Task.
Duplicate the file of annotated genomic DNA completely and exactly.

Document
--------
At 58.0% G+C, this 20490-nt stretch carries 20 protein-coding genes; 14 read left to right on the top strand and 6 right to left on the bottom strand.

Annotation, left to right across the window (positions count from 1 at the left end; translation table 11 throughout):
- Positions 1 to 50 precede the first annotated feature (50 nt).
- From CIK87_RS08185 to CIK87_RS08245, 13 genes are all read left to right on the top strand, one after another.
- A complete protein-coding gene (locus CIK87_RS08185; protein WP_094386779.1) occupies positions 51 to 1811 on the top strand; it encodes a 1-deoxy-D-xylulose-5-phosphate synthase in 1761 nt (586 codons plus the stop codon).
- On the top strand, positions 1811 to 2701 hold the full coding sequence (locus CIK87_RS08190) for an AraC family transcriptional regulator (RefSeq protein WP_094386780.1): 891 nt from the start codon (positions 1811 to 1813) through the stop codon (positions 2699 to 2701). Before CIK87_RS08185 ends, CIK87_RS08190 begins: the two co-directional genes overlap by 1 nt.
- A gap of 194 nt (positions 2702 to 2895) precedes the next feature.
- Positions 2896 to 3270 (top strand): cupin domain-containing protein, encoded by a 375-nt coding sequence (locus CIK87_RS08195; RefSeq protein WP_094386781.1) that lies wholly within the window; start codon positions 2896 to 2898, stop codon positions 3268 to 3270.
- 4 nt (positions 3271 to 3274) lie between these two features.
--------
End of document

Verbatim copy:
At 58.0% G+C, this 20490-nt stretch carries 20 protein-coding genes; 14 read left to right on the top strand and 6 right to left on the bottom strand.

Annotation, left to right across the window (positions count from 1 at the left end; translation table 11 throughout):
- Positions 1 to 50 precede the first annotated feature (50 nt).
- From CIK87_RS08185 to CIK87_RS08245, 13 genes are all read left to right on the top strand, one after another.
- A complete protein-coding gene (locus CIK87_RS08185; protein WP_094386779.1) occupies positions 51 to 1811 on the top strand; it encodes a 1-deoxy-D-xylulose-5-phosphate synthase in 1761 nt (586 codons plus the stop codon).
- On the top strand, positions 1811 to 2701 hold the full coding sequence (locus CIK87_RS08190) for an AraC family transcriptional regulator (RefSeq protein WP_094386780.1): 891 nt from the start codon (positions 1811 to 1813) through the stop codon (positions 2699 to 2701). Before CIK87_RS08185 ends, CIK87_RS08190 begins: the two co-directional genes overlap by 1 nt.
- A gap of 194 nt (positions 2702 to 2895) precedes the next feature.
- Positions 2896 to 3270 (top strand): cupin domain-containing protein, encoded by a 375-nt coding sequence (locus CIK87_RS08195; RefSeq protein WP_094386781.1) that lies wholly within the window; start codon positions 2896 to 2898, stop codon positions 3268 to 3270.
- 4 nt (positions 3271 to 3274) lie between these two features.